Year after trade, Melo's time as Knick falls short

By Brian Mahoney

Associated Press

Published: Tuesday, Feb. 21 2012 12:00 a.m. MST

FILE - In this Jan. 16, 2012, file photo, New York Knicks' Carmelo Anthony looks on during the second half of an NBA basketball game agains the Orlando Magic in New York. Before they fell in love with Jeremy Lin, Knicks fans adored the Brooklyn-born Anthony. It's been exactly a year since the Knicks acquired him from Denver. Anthony hasn't made the anticipated impact, and his return from injury Monday revived questions about whether the team is better off without him.

Seth Wenig, File, Associated Press

Enlarge photo»

NEW YORK — Carmelo Anthony briefly had what now belongs to Jeremy Lin.

Madison Square Garden shook when he was announced. Fans lined up to buy his jerseys, chanted his name, delighted in having the New York native back in the city.

The happy homecoming hasn't lasted.

The Knicks are a sub.-500 team in the year since Anthony's celebrated trade from Denver, and the New York Post even wrote Tuesday that the Knicks should try to deal him to the Lakers for Pau Gasol.

Still popular, Anthony is no longer beloved. Fans appreciate his talents but question whether they translate to victories, writing on Twitter they feared he'd mess things up once he returned from injury to play with Lin.

Anthony tried to laugh that off, but the truth is he craves the popularity of Lin, an underdog success story whom Anthony compared to Rudy.

"I don't see why fans (would) not like me. I don't say I wouldn't care, I don't care, because I do care if fans like me or not. But at the end of the day I'm here to do one thing and that's to win basketball games," he said last week. "If people don't like it, then they don't like it. I move on, I go on."

The problem for Anthony is he isn't winning enough games.

The Knicks were 14-14 after acquiring him on Feb. 22, 2011, after going 28-26 before his arrival. They are 16-17 this season, but 6-4 without Anthony.

Meanwhile, Lin is the winner, leading the Knicks to an 8-2 record since earning his first meaningful minutes in a victory over the Nets on Feb. 4. Anthony strained his right groin two nights later and missed the next seven games while the offense emerged from what had been a season-long funk.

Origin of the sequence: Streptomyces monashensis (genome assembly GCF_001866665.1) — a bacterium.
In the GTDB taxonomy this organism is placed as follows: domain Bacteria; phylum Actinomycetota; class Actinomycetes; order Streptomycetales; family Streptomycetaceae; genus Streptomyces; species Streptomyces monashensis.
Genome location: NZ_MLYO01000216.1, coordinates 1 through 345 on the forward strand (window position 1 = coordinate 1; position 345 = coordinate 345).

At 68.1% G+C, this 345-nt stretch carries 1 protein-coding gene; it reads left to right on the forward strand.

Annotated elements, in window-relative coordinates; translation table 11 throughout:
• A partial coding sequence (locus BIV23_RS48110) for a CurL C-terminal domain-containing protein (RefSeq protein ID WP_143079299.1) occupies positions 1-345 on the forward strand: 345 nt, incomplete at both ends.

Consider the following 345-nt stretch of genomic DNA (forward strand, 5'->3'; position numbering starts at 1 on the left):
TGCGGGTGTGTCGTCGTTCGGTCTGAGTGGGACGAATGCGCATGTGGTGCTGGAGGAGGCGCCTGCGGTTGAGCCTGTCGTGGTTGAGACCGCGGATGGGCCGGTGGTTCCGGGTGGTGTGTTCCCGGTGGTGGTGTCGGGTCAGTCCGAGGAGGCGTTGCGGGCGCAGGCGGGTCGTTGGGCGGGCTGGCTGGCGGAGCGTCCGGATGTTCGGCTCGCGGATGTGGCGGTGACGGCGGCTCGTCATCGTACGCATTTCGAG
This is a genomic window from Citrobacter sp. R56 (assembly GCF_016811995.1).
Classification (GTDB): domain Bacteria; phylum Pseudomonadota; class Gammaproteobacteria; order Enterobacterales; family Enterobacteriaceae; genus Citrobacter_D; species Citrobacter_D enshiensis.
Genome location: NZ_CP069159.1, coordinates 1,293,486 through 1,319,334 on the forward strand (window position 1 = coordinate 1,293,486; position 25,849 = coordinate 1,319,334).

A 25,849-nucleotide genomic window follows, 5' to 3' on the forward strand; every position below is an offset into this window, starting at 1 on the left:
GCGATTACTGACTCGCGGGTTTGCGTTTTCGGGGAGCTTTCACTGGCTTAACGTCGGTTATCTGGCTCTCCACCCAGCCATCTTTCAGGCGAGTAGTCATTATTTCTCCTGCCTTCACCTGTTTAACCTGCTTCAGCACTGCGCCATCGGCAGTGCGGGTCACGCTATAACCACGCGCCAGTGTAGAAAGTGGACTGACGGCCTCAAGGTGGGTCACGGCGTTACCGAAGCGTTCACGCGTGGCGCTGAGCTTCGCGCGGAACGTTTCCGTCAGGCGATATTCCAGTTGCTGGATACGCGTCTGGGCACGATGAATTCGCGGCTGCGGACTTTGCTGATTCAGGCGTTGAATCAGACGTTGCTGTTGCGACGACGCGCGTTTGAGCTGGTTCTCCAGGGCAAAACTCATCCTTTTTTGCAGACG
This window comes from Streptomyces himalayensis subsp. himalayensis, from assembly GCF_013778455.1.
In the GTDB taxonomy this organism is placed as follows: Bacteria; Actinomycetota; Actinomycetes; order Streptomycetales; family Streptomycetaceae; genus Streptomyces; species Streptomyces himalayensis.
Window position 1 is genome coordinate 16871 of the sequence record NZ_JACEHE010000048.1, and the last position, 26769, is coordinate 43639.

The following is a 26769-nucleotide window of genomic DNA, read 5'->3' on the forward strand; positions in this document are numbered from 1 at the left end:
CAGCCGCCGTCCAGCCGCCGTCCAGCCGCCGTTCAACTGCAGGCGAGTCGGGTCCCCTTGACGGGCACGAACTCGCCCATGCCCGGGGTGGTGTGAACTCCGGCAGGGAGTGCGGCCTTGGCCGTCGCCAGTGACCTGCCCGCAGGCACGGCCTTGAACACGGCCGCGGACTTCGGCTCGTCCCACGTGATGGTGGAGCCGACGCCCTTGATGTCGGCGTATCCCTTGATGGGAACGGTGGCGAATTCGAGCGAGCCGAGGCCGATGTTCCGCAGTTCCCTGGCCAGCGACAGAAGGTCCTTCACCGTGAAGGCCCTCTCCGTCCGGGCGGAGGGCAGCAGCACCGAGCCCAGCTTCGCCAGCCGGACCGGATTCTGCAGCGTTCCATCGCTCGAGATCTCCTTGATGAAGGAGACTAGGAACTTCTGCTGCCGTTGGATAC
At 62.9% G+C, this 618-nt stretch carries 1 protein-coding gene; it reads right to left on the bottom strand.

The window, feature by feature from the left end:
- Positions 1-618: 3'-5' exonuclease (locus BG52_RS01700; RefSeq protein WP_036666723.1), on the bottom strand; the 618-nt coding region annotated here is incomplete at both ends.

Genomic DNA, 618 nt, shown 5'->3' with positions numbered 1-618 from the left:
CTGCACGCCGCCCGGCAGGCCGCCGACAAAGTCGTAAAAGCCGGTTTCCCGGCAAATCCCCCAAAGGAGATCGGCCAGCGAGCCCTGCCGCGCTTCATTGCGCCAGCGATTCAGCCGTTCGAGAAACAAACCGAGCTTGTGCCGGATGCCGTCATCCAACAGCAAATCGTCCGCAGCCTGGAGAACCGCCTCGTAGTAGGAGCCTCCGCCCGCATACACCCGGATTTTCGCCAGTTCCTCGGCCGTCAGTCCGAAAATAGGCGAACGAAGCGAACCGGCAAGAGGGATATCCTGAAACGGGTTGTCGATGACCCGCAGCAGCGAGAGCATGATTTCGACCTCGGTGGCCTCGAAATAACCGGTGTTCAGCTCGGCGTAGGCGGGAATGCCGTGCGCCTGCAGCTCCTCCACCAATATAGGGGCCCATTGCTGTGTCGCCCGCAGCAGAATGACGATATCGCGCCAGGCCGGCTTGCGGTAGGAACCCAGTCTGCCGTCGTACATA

The better they looked without Anthony, the more people speculated that Anthony, despite being the Knicks' leading scorer, had been the problem all along.

One person tweeted on Feb. 12 that he wondered if Anthony "knows or cares how terrified Knicks fans are about his return."

Yes, Anthony was aware. And yes, turns out they had reason to worry.

The Knicks lost 100-92 to New Jersey on Monday, as a rusty Anthony shot only 4 for 11 from the field for 11 points. He said afterward he was trying to play as the Knicks did during the previous two weeks and reiterated his belief in Lin's ability to run the team.

"I want Jeremy to have the ball. Hands down. I want him to create for me. I want him to create for Amare (Stoudemire). I want him to create for everybody and still be as aggressive as he's been over the past two weeks. I want that," Anthony said.

"There's going to be times I have the ball during the pick-and-roll situations, being a distributor, trying to be aggressive. But for the most part, I want Jeremy having the ball in his hands."

Anthony was greeted with a loud cheer Monday, maybe even louder than Lin's. He was voted by fans to start the All-Star game — though the TNT analysts announcing the picks unanimously said he was undeserving — so he's still got a huge following. He thanked his fans Tuesday with a message on Twitter.

"Big shout to all my fans and the (Knicks) fans as well," he wrote. "It's been 1yr. Wow!!!!!!"

Still, it's fallen short of hopes.

He wore a huge grin throughout his Feb. 23 debut Milwaukee, when the words "I was born in Brooklyn, New York" played across the overhead video board to a raucous ovation before he scored 27 points in a victory. He doesn't flash it nearly as often now in a frustrating season in which he's battled an assortment of injuries.

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